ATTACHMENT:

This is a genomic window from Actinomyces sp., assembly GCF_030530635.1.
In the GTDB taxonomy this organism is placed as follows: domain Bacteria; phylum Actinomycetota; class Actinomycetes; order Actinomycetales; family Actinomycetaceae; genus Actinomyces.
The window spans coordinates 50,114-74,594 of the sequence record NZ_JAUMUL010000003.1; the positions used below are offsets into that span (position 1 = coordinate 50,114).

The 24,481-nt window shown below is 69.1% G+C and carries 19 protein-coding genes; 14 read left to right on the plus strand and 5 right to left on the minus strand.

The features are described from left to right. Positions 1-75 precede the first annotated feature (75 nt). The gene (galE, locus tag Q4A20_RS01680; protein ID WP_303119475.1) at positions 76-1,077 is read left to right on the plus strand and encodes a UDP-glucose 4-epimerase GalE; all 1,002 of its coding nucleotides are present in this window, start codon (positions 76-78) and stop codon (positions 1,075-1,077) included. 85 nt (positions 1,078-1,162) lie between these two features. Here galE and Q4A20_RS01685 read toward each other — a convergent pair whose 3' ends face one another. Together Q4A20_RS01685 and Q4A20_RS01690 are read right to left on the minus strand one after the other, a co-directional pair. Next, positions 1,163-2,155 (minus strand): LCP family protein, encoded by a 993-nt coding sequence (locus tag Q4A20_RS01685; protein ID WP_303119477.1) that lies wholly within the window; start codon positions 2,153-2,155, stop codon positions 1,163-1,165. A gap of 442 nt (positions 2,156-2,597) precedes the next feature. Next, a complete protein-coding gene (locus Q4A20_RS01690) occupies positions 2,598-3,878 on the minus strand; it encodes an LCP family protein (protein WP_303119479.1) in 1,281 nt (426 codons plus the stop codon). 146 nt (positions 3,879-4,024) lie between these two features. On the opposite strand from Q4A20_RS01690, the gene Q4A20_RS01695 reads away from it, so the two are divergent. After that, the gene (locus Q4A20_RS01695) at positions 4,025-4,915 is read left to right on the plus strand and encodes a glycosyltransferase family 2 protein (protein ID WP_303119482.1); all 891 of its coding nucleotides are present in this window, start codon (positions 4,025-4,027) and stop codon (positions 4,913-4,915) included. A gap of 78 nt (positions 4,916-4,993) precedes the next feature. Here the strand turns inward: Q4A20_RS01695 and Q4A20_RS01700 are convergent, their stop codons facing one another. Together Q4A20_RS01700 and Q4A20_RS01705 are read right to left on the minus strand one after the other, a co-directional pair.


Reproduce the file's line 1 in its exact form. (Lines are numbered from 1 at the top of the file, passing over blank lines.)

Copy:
This is a genomic window from Actinomyces sp., assembly GCF_030530635.1.